Farlowella Catfish Tank Size
Twig Catfish size is moderate. An adult Farlowella Catfish will be between 4 and 6 inches, depending on the species. Therefore a 20 gallon fish tank is a minimum tank size for this species.
The Royal Farlowella Catfish (Sturisoma panamense) can grow up to 8 inches long at maximum size, and needs a larger tank than its cousins. An aquarium that is 40 gallons or larger is a suitable home for a Royal Whiptail Catfish.
Dim light and a dark substrate will help them feel even more at ease. Bright lighting and a lack of hiding places will cause them severe stress.
Water Conditions for Farlowella Catfish
The main reason why aquarists sometimes fail keeping Twig Catfish is due to their water quality needs. Remember, the majority of Farlowella fish are wild-caught. So they are more sensitive than captive bred fish to ammonia, nitrite, and nitrate.
These pollutants measure close to or at 0 parts per million in their home rivers. But in a home aquarium pollutants can build up without proper filtration or regular water changes.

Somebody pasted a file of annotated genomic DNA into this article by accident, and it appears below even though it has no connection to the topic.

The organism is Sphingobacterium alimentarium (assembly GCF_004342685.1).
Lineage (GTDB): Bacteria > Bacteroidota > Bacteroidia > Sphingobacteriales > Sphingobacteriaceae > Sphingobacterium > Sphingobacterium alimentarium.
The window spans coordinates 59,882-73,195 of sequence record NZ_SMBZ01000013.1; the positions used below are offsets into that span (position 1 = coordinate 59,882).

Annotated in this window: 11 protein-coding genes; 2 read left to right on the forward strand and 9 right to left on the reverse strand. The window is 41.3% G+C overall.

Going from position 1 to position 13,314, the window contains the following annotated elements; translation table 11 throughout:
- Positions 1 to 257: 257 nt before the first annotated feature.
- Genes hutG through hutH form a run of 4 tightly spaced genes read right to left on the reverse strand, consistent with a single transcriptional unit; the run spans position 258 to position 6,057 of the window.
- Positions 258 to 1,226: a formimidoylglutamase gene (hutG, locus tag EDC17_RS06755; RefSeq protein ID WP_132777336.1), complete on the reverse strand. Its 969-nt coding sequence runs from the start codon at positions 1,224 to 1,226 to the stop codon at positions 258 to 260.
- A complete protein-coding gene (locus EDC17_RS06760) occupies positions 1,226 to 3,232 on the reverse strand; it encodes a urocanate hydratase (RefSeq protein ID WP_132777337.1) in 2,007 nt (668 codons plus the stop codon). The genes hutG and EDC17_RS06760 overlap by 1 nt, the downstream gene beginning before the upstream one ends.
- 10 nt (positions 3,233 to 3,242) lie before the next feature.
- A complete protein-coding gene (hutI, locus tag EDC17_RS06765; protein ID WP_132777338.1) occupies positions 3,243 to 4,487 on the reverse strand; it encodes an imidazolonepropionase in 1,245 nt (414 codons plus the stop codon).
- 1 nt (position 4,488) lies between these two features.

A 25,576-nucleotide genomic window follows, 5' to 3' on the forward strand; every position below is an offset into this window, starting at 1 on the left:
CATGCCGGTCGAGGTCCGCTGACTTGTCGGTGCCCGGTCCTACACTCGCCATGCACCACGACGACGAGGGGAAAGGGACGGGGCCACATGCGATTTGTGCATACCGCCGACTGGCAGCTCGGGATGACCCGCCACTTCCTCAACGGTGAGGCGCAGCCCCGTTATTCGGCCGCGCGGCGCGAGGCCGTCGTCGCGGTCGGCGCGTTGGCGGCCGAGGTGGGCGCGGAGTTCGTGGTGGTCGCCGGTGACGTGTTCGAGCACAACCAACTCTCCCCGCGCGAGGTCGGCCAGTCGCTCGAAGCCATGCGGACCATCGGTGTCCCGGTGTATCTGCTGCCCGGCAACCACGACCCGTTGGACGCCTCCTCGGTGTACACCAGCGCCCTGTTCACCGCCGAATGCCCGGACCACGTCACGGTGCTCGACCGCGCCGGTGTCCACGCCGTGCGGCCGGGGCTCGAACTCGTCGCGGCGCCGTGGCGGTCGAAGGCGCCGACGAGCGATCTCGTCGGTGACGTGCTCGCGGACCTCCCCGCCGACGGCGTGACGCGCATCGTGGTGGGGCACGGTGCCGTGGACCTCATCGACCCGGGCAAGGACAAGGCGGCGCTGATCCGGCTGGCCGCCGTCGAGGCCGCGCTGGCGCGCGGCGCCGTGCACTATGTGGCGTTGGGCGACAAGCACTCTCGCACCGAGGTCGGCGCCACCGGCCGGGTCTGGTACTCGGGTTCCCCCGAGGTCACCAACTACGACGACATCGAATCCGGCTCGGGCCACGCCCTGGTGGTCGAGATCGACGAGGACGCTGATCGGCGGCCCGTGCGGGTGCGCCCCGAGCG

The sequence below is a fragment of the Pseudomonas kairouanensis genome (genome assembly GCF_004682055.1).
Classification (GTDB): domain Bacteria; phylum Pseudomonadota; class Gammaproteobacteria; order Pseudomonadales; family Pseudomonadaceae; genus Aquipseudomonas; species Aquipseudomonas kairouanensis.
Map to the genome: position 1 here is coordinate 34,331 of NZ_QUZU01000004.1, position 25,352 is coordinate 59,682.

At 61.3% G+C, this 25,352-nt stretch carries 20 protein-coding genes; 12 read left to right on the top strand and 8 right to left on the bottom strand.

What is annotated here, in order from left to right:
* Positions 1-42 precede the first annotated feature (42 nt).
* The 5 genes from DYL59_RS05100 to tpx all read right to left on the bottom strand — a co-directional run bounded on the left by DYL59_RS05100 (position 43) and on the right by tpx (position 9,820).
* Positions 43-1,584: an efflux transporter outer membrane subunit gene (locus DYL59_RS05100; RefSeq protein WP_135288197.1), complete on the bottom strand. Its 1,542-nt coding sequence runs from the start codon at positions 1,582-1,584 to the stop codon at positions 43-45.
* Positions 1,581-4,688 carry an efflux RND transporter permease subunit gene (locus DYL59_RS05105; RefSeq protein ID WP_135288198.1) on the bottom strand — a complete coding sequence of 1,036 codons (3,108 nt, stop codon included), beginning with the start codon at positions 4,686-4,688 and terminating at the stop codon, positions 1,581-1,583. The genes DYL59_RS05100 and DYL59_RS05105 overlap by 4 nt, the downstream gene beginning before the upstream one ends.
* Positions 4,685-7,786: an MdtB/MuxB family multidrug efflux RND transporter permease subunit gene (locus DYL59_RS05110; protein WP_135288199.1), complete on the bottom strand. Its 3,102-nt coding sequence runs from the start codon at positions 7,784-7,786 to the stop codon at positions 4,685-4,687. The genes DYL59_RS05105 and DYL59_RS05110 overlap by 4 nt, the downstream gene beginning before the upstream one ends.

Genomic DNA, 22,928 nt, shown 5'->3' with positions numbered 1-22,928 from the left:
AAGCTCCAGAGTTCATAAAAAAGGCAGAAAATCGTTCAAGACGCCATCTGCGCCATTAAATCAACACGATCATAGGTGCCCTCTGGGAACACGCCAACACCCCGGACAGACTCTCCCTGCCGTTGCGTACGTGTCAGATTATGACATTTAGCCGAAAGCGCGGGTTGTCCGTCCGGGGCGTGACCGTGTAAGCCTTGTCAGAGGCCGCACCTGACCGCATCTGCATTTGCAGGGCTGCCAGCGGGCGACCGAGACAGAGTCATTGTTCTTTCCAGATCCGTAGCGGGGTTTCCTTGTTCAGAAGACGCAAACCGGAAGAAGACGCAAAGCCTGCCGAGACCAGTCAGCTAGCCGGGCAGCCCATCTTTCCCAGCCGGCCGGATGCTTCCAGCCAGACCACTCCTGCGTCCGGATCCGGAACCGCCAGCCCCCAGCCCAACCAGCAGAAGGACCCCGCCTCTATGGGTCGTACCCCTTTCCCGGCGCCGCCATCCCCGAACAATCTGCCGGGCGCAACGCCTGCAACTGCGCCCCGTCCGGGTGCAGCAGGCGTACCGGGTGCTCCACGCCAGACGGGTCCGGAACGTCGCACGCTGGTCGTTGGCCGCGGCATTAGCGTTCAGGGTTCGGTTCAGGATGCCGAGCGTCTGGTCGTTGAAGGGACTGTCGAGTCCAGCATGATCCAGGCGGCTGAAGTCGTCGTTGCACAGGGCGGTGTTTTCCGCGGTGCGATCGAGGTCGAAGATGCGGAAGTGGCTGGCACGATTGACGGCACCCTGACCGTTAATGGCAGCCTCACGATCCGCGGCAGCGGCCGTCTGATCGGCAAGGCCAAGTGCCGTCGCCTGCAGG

Here is one reason why Twig Catfish thrive in aquariums full of live plants. Plants consume ammonia and other nitrogenous waste products as food. They also consume carbon dioxide, releasing oxygen in the process.
Plants also provide grazing places since algae likes to grow on the surface of leaves. If left unchecked this algae can compete with and harm your plants. Fortunately, Twig Catfish eat algae all the time, helping to keep your plants clean and healthy.
Choose plants that thrive in the warm water that Twig Catfish need. Discus aquarium plants will all do well in a Twig Catfish tank as they are all heat tolerant. As will most floating plants, including Red Root Floater and Duckweed.
Twig Catfish Water Chemistry
Your tank water quality should lean towards acidic for these freshwater fish. A pH below 7.0 is important for Twig Catfish health. They even thrive in blackwater aquarium conditions closer to pH 4.5, where decaying plant matter stains the water a dark tea color.
Aquarium driftwood does triple duty here in a Twig Catfish tank. It provides hiding places, a spot to graze on algae, and a source of tannins to keep the tank water acidic.